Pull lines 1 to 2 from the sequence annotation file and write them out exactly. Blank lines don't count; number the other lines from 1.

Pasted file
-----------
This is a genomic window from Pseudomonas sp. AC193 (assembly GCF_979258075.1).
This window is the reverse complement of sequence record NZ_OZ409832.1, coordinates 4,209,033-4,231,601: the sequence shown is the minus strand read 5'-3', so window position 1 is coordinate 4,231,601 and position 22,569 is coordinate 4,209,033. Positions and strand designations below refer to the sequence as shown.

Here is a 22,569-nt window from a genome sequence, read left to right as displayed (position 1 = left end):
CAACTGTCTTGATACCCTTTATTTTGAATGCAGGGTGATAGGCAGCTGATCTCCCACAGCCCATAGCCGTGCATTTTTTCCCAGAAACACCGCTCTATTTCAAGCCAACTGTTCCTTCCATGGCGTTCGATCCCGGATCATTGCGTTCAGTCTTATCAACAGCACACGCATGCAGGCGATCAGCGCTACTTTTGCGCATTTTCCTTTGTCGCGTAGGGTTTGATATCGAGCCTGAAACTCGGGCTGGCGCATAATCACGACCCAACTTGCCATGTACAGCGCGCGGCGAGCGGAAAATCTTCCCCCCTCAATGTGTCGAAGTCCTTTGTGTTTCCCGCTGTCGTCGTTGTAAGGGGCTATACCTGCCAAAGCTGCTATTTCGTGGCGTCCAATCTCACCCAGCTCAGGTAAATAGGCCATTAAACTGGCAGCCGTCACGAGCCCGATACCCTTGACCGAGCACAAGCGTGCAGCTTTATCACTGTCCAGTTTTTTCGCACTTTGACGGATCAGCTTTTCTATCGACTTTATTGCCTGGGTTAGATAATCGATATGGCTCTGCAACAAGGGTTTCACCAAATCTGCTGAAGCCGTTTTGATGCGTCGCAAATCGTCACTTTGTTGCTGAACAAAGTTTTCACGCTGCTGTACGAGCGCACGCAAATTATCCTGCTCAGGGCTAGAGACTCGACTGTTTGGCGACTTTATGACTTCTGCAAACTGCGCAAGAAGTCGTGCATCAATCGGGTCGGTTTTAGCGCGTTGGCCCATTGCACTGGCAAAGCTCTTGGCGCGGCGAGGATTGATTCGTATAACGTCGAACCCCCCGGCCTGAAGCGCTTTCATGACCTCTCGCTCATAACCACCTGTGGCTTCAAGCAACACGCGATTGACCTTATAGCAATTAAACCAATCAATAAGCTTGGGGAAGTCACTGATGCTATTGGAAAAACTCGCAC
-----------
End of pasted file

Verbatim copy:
This is a genomic window from Pseudomonas sp. AC193 (assembly GCF_979258075.1).
This window is the reverse complement of sequence record NZ_OZ409832.1, coordinates 4,209,033-4,231,601: the sequence shown is the minus strand read 5'-3', so window position 1 is coordinate 4,231,601 and position 22,569 is coordinate 4,209,033. Positions and strand designations below refer to the sequence as shown.